The international aid non-profit Mercy Corps does not shy away from innovation--the global development agency announced this week that they are bringing mobile financial services to Haitians without bank accounts in a new initiative and partnership with Washington-based Trilogy and Haiti's Unibank. That's on top of their earlier feat this month of deploying just five water treatment systems to Pakistan that managed to serve thousands of people.
Mercy Corps has rolled out mobile banking during other emergencies, but they've often involved long lines for payments at a set time with no flexibility. Plus, people walk away with paper money that can easily be lost or stolen. Instead, "Mercy Corps is using mobile money in our cash-based programs in the Central Plateau and Lower Artibonite regions of Haiti--running cash-for-work programs, offering cash grants and vouchers....," Mercy Corps' spokeswoman Joy Portella tells Fast Company. "Mobile money is easier--people receive the money on their phones and can withdraw/store money when they want to, and the security risks are far lower."
Local Haitians like that the program is discrete and private and just between the participating institutions. “It’s a very good way of paying people because it’s very discrete, people don't know your business--it’s between us, Mercy Corps and the bank," said Haitian program participant Sylmanie Prophete, 27. UniBank and wireless carrier partner, Voila, want to expand the network to include leading banks and their customers.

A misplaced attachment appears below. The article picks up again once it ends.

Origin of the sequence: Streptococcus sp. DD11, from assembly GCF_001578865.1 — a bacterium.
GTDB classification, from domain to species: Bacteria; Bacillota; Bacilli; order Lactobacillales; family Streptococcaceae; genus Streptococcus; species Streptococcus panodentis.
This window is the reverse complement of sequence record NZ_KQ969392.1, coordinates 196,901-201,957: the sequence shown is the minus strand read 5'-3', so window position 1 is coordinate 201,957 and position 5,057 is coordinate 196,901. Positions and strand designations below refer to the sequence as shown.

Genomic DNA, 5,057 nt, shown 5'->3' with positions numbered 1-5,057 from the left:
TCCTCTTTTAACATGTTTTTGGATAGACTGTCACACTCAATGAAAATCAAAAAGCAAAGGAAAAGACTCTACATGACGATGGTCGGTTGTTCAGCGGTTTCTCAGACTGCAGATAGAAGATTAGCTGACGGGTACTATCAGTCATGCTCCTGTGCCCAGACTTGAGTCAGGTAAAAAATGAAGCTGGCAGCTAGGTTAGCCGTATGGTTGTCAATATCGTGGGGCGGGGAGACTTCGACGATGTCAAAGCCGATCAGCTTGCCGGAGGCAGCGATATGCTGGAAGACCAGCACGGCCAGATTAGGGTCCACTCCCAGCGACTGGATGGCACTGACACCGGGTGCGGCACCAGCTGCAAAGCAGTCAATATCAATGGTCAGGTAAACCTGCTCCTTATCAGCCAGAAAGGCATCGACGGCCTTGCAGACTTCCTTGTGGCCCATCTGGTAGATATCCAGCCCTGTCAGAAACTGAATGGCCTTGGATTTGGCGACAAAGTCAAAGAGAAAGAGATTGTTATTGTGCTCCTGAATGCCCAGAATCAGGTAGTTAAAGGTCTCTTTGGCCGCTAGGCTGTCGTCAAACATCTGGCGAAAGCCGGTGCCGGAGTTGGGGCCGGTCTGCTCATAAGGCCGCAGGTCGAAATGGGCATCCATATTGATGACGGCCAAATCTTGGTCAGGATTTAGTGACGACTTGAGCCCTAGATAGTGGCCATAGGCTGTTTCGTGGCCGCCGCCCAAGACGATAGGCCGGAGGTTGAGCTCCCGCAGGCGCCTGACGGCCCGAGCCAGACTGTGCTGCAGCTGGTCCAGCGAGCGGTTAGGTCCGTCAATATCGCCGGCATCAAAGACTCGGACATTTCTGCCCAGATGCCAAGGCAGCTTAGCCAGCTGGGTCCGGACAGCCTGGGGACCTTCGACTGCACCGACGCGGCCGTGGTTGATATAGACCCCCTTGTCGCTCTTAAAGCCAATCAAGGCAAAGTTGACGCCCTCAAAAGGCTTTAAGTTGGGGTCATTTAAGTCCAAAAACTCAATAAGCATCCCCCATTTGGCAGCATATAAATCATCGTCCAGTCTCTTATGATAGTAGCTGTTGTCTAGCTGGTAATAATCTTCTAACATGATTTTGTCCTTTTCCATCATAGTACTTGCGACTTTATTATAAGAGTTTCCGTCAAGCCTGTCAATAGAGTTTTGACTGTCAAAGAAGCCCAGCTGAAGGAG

"What's innovative is the ability to use mobile phones not just as a way to receive payments, but as a way to "store value"--so people can spend some money from their phones in stores/merchants, and they can also keep money on their phones so that it serves as a "wallet." This is the foundation for using mobile phones as a vehicle to receive and manage a range of financial services in the future," says Portella. "Hopefully, people will eventually use their phones as bank accounts, and to receive and send money to loved ones. For a country where most people don't have a bank account but almost everyone has a cell phone, that's an exciting possibility."
[Photo via Agencia Brazil]